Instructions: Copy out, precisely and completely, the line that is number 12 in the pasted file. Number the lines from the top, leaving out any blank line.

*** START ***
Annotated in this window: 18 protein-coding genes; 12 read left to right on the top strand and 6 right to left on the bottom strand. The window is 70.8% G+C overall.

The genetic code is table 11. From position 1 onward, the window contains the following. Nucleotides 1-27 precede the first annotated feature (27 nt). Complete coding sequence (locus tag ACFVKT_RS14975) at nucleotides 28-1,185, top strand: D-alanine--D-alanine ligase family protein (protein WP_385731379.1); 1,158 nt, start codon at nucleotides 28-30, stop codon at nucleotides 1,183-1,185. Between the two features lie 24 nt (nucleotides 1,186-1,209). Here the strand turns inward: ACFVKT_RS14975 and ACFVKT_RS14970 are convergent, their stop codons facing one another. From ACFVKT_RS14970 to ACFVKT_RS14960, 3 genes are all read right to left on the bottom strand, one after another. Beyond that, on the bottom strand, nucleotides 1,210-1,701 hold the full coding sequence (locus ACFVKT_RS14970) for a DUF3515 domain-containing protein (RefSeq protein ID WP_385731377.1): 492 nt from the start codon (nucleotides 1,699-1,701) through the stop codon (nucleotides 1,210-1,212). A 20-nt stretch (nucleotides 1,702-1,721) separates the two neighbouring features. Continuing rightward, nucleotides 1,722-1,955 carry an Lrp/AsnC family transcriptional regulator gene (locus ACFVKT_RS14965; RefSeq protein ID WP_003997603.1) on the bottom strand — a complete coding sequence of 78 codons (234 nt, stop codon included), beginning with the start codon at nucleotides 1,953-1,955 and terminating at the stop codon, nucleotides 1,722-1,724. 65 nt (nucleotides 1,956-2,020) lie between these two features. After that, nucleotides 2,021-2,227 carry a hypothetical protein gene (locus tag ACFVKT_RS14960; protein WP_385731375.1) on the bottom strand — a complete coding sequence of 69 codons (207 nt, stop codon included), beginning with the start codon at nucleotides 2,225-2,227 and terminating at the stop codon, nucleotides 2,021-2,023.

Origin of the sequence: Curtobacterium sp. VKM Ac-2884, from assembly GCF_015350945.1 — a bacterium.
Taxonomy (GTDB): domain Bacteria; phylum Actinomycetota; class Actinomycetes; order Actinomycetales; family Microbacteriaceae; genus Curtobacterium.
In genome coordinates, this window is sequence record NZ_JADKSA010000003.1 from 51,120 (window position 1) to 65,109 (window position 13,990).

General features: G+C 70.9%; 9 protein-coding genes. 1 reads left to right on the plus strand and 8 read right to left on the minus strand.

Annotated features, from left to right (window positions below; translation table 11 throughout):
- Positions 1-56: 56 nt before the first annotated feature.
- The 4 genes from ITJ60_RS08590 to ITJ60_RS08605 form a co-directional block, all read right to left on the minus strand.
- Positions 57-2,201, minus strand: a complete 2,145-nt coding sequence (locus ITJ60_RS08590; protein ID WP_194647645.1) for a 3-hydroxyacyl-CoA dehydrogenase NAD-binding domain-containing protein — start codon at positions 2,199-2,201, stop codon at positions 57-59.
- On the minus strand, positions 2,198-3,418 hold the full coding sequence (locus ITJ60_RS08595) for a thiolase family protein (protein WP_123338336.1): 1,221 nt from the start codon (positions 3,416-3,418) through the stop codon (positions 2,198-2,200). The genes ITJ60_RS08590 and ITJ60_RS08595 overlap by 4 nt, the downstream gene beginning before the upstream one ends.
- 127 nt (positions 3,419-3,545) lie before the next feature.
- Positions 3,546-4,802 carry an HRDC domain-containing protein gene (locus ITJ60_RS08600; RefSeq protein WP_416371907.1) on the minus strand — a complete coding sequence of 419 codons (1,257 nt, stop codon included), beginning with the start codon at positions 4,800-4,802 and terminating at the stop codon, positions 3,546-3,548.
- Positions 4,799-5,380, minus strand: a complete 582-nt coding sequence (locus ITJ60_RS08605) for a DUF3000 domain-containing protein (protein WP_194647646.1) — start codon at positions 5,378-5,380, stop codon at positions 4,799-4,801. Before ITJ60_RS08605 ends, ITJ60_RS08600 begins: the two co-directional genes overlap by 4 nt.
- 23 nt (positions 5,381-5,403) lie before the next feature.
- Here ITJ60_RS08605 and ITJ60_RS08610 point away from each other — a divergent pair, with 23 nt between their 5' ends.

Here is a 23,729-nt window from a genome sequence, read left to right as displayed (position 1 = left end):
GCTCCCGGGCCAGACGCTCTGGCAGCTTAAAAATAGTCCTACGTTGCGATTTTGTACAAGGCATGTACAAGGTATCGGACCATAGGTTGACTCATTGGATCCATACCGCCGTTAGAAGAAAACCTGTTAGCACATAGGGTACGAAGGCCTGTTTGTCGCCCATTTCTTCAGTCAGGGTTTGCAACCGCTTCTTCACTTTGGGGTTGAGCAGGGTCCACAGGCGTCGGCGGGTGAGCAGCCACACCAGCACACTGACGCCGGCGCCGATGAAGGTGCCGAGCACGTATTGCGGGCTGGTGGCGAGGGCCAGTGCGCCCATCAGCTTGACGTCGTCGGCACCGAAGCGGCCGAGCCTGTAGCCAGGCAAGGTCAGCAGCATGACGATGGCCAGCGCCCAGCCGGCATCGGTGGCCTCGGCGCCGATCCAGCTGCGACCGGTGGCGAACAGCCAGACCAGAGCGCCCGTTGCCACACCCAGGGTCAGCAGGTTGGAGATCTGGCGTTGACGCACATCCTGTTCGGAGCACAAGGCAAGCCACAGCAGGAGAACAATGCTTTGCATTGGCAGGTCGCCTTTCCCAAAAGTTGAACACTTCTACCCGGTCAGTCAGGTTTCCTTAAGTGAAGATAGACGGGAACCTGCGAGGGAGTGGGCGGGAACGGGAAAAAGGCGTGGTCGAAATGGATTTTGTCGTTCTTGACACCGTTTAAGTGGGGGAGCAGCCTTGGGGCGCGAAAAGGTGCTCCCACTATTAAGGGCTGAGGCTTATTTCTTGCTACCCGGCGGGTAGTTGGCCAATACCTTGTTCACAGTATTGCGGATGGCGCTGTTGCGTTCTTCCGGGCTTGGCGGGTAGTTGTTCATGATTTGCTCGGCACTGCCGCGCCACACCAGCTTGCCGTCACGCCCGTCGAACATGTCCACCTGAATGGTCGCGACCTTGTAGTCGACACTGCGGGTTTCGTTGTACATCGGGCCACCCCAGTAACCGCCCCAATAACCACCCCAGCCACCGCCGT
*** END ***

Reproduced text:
- 127 nt (positions 3,419-3,545) lie before the next feature.